'The majority of normal people are either homo or hetero. We cartoonists must be bi, since we can’t decide between words and pictures!'
We meet Marjane Satrapi by the French Institute on one of those warm autumn days when Warsaw’s streets are covered with leaves, shimmering in a thousand colours in the sun. The day before, an event had been held at the FI in her honour, attended by many admirers of her talent and latest book, ‘Chicken with Plums’ (2006). Satrapi’s most recent work, published originally in French, had won a prize at the Angoulême International Comics Festival. But it didn't just attract die-hard comic fans - people turned up who wanted to hear about the situation in Iran and its problems.
Satrapi patiently answered questions, which ranged from her book to the subject of women and their abortion rights. She admitted in a nervous, trembling voice that she too had had a termination in the past. 'It’s mainly women who condemn me for it,' she says.
'Humour transcends borders'
The café is still dead at this hour. Satrapi, whose adopted home is Paris, speaks huskily into the silence, cigarette in hand, about her passion for drawing and about how the idea came to her of treating such tricky themes as Iranian politics and mores in picture form. 'An image can speak to everyone. For me, it’s an international language. I could do a whole biography in pictures. But comics are a much shorter, and therefore harder hitting, means of representation.'
She reaches for her teacup slowly, takes a measured sip and continues: 'I couldn’t keep from expressing my thoughts through drawing. I like thinking in pictures and that’s what comics are made of. For me it’s important not to use too many words or think in black-and-white.' This young woman with her Eastern features is passionate about what she does.
So what is laughter? 'It's universal comprehension. Humour in the form of pictures transcends borders. It can be understood in different parts of the globe.' It must be why her books sell so well, and are read by Europeans, Americans and Asians.
The popularity of her books is not only due to the imaginative drawings, but perhaps primarily is down to the content. In the United States, her 'graphic novel' ‘Persepolis: The Story of a Childhood’ was put on the syllabus in roughly 250 universities. Satrapi is currently working on a film adaptation of her autobiographical story of a girl growing up in Iran at the time of Shah Reza and the Islamic Revolution. Her parents send her to Vienna, where she is just as misunderstood as in her home town of Tehran.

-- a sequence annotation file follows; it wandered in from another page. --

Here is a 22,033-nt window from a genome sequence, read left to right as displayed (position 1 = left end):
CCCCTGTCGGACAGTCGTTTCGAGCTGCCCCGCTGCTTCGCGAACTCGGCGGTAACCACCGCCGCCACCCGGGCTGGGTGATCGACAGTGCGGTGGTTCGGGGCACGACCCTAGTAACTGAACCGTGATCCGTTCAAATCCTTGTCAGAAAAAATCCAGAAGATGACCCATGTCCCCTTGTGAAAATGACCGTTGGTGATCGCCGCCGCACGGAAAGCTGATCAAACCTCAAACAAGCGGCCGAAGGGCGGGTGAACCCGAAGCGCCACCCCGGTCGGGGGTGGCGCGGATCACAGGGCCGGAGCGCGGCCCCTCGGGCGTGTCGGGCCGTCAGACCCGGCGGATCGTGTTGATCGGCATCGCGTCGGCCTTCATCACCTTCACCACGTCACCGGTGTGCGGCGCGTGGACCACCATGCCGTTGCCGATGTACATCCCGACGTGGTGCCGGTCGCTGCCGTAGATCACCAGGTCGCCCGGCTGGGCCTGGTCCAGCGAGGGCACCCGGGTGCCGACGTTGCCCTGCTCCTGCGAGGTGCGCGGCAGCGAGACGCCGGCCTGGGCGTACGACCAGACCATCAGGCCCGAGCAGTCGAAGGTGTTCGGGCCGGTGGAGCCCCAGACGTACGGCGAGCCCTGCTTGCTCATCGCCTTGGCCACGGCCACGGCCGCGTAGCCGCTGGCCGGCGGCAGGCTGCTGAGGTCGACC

In spite of her frequent visits to North America, Satrapi doesn’t betray warm feelings when discussing the US. She's a fierce critic on American intervention in Iraq. She lights another cigarette and her look suddenly becomes colder and more intense. 'We’re calling this cynicism lurking behind the Iraq war ‘democracy’. It’s about nothing but oil. Saddam was pure evil. He was overthrown and everything should have got better from that moment on. But unfortunately it has just got worse. If you think you can build a democracy with bombs, you’re not right in the head.'
Her voice becomes harsher. The attack on the World Trade Centre was, she believes, exploited for political and propagandistic ends. 'September 11 was clearly an unbelievable tragedy and Islamic fundamentalists were behind it. But before that other religious fanatics had organised two terrible attacks in Oklahoma and Atlanta. That’s now been totally forgotten.'
Satrapi also has choice words for Western Europe, referring to the Medieval Inquisition in the Middle Ages and the Balkan wars. At the root of conflict, poisoning people’s thoughts and destroying their seemingly peaceful existence, is fanaticism: 'Today the clash is not so much between East and West, or Islam and Christianity, as between fanatics and normal people.' And although she isn’t religious, she says: 'God created this world and we just complain about the terrible things that fanatics and bombers bring about.'
'I like it when I get recognition for my work'
Satrapi was always something of a nomad, and nowadays she’s still constantly on the move. 'I travel around the world a lot and come across a lot of interesting people and different cultures. I don’t just move in Iranian circles. I married a Swede, I have dual nationality and I’ve lived in Europe for a long time.'
Following the publication of ‘Persepolis’ in 2000, things really took off for her. The comic book sold a record 300,000 copies in France. Meanwhile, the doors of her homeland closed on her indefinitely. She suddenly had a whole host of enemies among the fanatical guardians of Islam and tradition. In spite of her celebrity, Satrapi resents fame. She prefers anonymity and remarks somewhat wistfully: 'People do sometimes recognise me, which I really can’t stand. On the other hand, I really like my work being recognised.'